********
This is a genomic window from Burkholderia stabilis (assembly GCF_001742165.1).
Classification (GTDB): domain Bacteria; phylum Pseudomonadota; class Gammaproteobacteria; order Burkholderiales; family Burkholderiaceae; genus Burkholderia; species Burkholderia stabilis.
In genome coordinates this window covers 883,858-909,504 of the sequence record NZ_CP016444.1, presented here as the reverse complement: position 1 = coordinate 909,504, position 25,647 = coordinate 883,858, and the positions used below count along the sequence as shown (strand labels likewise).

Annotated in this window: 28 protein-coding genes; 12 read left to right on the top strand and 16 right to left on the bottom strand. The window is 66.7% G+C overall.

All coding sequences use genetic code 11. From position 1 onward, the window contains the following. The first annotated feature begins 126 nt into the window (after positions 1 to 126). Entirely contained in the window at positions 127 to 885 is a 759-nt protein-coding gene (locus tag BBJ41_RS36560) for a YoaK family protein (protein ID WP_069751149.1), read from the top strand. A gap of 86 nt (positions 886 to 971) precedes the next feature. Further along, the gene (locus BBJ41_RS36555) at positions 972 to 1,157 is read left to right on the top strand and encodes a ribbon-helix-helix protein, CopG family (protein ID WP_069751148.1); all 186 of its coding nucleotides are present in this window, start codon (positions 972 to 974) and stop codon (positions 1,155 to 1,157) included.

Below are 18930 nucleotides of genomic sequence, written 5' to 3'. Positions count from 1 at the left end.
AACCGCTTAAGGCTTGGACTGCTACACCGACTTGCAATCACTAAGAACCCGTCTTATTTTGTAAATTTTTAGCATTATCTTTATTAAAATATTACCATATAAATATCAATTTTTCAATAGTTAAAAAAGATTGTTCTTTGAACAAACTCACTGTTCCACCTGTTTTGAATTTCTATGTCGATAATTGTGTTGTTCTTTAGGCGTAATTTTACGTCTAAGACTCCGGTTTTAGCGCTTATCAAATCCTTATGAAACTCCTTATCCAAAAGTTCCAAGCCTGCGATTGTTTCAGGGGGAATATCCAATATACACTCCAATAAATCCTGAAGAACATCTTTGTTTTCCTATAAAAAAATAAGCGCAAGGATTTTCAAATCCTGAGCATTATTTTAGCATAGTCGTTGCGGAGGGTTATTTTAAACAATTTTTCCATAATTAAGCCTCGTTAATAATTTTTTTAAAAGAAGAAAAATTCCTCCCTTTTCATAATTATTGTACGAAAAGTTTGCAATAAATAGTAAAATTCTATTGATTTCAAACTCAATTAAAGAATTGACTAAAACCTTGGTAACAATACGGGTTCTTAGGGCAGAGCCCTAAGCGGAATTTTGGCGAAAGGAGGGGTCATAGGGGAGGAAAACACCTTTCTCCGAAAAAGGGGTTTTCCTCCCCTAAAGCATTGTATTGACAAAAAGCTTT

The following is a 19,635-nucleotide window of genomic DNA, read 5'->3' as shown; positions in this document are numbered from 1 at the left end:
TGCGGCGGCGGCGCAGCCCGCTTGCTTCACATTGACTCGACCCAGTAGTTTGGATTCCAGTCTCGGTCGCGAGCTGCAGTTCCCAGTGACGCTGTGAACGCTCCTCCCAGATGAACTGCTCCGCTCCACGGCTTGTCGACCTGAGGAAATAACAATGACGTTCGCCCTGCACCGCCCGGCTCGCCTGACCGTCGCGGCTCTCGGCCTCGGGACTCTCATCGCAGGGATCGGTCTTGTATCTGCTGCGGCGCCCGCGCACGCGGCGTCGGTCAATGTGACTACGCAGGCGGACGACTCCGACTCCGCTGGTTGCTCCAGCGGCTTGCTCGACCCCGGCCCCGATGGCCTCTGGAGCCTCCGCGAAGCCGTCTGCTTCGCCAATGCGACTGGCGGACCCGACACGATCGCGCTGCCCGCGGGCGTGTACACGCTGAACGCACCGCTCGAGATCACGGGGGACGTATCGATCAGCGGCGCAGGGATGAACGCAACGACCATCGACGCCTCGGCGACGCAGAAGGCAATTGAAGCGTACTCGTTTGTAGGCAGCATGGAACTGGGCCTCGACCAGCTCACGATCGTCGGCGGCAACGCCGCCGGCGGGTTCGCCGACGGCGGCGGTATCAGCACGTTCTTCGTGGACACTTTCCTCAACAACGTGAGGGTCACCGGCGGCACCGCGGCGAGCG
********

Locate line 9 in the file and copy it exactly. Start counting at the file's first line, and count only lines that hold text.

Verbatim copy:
TGCGGCGGCGGCGCAGCCCGCTTGCTTCACATTGACTCGACCCAGTAGTTTGGATTCCAGTCTCGGTCGCGAGCTGCAGTTCCCAGTGACGCTGTGAACGCTCCTCCCAGATGAACTGCTCCGCTCCACGGCTTGTCGACCTGAGGAAATAACAATGACGTTCGCCCTGCACCGCCCGGCTCGCCTGACCGTCGCGGCTCTCGGCCTCGGGACTCTCATCGCAGGGATCGGTCTTGTATCTGCTGCGGCGCCCGCGCACGCGGCGTCGGTCAATGTGACTACGCAGGCGGACGACTCCGACTCCGCTGGTTGCTCCAGCGGCTTGCTCGACCCCGGCCCCGATGGCCTCTGGAGCCTCCGCGAAGCCGTCTGCTTCGCCAATGCGACTGGCGGACCCGACACGATCGCGCTGCCCGCGGGCGTGTACACGCTGAACGCACCGCTCGAGATCACGGGGGACGTATCGATCAGCGGCGCAGGGATGAACGCAACGACCATCGACGCCTCGGCGACGCAGAAGGCAATTGAAGCGTACTCGTTTGTAGGCAGCATGGAACTGGGCCTCGACCAGCTCACGATCGTCGGCGGCAACGCCGCCGGCGGGTTCGCCGACGGCGGCGGTATCAGCACGTTCTTCGTGGACACTTTCCTCAACAACGTGAGGGTCACCGGCGGCACCGCGGCGAGCG